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In The River

By Clem Cheseldine as told to Andrea Hammer

This essay has been adapted and shortened from SlackWater IV: Crassotrea Virginica.

My name is Clem Cheseldine. I’ve been a waterman all my life. I started out when I was eleven, and when I was sixteen I went out on my own. When I was young I used to go on holidays and Saturdays and things with my daddy, he was a waterman, and from then on that’s the only job I’ve ever had. I stayed in the river about seventy-some years.

I quit about three years ago. I had to leave, I couldn’t stand it. What happened to the oysters the last ten or twelve years got too hard for me, but I crabbed up until the last two or three years. All my uncles and all was watermens, Uncle Walter and Daddy and… Well, back then wasn’t nothing to do but the river. And farming. Wasn’t nothing to that either. I tried to farm. One time I had a house of tobacco and got five cents a pound for it and said, That’s enough for me. I’m going out and catch some cheap oysters. Couldn’t sell them neither, half the time.

Can you tell a bit about the Oyster Wars?

I was out there in all of it, but I think the Oyster Wars is over talked about.

Most of the watermens, they got along with one another just as good as anybody, as regular people. But the policemen and the politicians are the ones that had the oyster war. But it wasn’t among the watermen that was out there cause they was just as friendly as they could be.

Course, I’ve seen shooting out there, and I’ve been shot out myself three or four times (laughs). The worst one I remember was when they killed that fellow [Berkeley Muse] from Colonial Beach out there dredging in the nighttime. And he was a spectator, he wasn’t a waterman, he was a furniture man over in Virginia, but he just went out with his friend [Harvey King] to watch him. And I suppose the policemen had been watching King and one thing and another. It was in the nighttime, and they claimed the boat was running from em and they shot the boat. Was three policemen and one or the other of em killed him, I don’t know which it was.

The Mosquito Fleet, they were a bunch of these small, right fast boats – they was fast then but now they’re nothing – and they’d go out in the nighttime and go up here into the Wicomico and different places and run the oysters on down the river and sell em or plant em or whatever they could do with em.

I was part of the Mosquito Fleet. I wasn’t a real part of it, but I was some of it. Course, I did plenty of nighttime dredging. Daytime too (laughs). Everybody out there did at times.

There were times the police’d be a little easy on you, when the weather got bad and oysters was hard. They would give you a little break for a week or two for [illegal] dredging and one thing and another. And when the buyers got loaded up again, the police’d come back out there and let you know it was time to quit for a while.

This [pirating] was mostly done in bad times. You could sell real good oysters most anytime, but the other grades of it they wouldn’t buy – if it was poor, or had mussels or blisters on it. Well, actually you did it when the buyers wanted. They controlled the market, and what was best for them, that’s what went on.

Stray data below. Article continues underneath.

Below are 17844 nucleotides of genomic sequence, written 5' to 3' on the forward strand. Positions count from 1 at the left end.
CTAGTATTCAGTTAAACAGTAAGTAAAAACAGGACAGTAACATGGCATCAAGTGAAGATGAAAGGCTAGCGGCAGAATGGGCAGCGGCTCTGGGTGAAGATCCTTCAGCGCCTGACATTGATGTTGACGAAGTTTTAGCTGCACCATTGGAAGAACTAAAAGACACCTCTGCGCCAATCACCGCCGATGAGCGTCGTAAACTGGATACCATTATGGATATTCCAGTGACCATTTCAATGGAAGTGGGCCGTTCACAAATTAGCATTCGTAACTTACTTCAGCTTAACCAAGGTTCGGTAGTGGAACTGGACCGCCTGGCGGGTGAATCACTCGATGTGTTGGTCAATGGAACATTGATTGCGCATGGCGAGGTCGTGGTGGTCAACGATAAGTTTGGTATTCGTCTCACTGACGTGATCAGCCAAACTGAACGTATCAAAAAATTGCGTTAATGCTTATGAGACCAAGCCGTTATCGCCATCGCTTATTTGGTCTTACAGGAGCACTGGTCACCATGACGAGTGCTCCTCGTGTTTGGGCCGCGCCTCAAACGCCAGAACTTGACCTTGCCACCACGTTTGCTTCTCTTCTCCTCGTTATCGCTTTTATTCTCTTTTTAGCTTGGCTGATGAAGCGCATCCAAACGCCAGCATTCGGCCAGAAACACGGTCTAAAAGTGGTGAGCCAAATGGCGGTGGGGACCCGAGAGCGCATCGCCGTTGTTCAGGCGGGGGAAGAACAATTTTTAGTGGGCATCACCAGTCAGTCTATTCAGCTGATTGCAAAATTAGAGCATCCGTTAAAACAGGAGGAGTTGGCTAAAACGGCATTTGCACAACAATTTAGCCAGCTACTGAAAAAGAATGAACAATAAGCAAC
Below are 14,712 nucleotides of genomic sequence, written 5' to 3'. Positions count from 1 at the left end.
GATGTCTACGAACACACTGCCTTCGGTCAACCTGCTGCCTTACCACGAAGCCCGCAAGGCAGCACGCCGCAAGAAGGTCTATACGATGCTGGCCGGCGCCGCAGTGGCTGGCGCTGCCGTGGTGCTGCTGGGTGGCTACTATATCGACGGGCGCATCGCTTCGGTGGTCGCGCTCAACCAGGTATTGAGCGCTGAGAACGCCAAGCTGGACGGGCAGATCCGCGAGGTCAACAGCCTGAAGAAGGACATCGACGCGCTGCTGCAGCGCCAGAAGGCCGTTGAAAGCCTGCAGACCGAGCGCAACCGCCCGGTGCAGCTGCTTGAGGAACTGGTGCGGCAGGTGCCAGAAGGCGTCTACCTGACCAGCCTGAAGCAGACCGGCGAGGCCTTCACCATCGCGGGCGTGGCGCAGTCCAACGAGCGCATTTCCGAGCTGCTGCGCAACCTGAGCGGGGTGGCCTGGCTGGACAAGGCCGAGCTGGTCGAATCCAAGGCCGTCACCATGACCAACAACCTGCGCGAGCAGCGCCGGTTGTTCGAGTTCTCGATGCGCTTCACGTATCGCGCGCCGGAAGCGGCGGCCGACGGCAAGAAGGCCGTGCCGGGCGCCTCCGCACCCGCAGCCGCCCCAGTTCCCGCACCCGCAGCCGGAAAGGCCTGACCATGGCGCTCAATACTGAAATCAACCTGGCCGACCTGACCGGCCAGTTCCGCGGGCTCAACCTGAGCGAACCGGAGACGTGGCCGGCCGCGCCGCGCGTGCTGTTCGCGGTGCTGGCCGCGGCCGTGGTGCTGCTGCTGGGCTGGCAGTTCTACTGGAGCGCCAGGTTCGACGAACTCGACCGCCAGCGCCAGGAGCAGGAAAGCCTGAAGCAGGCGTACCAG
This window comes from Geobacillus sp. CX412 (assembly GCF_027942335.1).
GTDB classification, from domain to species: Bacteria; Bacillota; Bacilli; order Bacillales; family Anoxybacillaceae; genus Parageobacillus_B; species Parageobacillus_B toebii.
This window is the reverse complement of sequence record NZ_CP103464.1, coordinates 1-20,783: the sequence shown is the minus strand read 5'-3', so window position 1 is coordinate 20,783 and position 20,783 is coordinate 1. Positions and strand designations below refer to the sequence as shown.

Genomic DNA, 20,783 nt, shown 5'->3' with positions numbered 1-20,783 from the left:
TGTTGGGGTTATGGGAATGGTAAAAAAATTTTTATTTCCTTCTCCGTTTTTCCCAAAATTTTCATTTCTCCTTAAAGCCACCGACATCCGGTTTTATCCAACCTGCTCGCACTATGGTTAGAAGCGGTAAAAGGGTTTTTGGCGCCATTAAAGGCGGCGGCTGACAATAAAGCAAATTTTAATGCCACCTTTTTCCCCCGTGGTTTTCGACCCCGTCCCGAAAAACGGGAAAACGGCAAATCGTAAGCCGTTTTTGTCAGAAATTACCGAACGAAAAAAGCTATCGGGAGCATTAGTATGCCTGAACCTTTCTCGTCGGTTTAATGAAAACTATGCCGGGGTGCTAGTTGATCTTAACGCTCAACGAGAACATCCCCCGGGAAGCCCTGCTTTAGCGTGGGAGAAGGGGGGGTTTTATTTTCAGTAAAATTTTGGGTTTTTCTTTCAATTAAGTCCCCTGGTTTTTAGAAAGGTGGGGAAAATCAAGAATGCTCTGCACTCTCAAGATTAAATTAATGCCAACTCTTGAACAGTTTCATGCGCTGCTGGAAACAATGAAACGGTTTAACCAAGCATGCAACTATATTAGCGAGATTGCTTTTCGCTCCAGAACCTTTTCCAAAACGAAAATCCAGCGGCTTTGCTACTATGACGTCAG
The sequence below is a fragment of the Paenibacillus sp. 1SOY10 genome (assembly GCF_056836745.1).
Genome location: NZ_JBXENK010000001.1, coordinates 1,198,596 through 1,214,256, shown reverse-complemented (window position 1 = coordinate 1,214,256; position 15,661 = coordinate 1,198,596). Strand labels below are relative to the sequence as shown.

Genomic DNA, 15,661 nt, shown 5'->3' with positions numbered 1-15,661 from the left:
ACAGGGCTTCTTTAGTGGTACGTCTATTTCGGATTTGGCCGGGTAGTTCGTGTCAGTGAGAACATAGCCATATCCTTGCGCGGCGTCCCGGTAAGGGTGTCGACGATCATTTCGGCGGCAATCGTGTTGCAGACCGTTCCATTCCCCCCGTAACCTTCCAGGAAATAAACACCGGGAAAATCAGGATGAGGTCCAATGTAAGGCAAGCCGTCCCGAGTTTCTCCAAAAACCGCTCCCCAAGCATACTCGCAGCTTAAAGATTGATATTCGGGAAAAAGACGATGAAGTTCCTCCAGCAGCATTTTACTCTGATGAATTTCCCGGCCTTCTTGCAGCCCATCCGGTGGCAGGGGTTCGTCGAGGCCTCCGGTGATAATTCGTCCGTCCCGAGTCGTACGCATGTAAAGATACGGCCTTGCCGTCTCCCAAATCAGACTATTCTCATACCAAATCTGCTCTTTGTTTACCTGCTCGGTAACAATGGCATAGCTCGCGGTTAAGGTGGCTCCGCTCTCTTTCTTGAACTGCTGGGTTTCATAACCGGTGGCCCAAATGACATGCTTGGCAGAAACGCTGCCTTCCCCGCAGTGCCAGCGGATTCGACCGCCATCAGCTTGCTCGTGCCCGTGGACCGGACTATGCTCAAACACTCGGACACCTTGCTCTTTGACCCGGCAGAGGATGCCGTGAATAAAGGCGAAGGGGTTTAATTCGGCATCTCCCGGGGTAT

When was the Mosquito Fleet most active?

That’s been over for about twenty-five years, I guess. Laws got a little tighter and all, and they was a bunch of young boys, you know, they’ll try anything. Like everybody else, they were trying to make a dollar, make a good living, that was the main thing. I won’t say a good living, but make a better one.

One time I was out here, it was in the summertime, the latter part of the season, and I was oystering right in front of the house. I strayed up on the end of the bar away from the channel cause I figured if a policeman come out he was going to be down in front of the channel and I would miss him. Anyhow, I heard this boat running and I says, That boat don’t sound right to me. Right then I didn’t have but about three or four baskets I’d tonged – we’d tong em in baskets sometimes – and he got almost on top of me, and I started going around, throwing them overboard, and he kept trying to catch me. Every time he’d get close I’d throw a bushel basket and knock water in the boat on him. I finally got down to half a bushel, and then I got them out of the boat, and then I started a running. I run from here clear on down to Waterloo. Looking back, watching him, I run into a duck blind down there and got hung up into that. I fell down into the boat, but I got back up. I didn’t have too much more gasoline left, I was going to run down to Muddy Creek – there’s shallow water down there – and I said, If I do that I’m liable to run out of gasoline and can’t get back, so I’m going to turn around and come on back home. They had me arrested. I went on into town, saw a lawyer, and got out of it. Back then that was fairly common.

This used to be one of the best places in the river – this and the Chesapeake Bay, and it’s getting the same: it’s polluted, and the pollution’s running off the land, and from nuclear plants, and sewage and everything else, it’s working on down the river, and you can’t stand but so much of that.

No regrets. Not a day. 



    The SlackWater Center

    St. Mary’s College of Maryland, 1998-2013

    Header image courtesy of The Calvert Marine Museum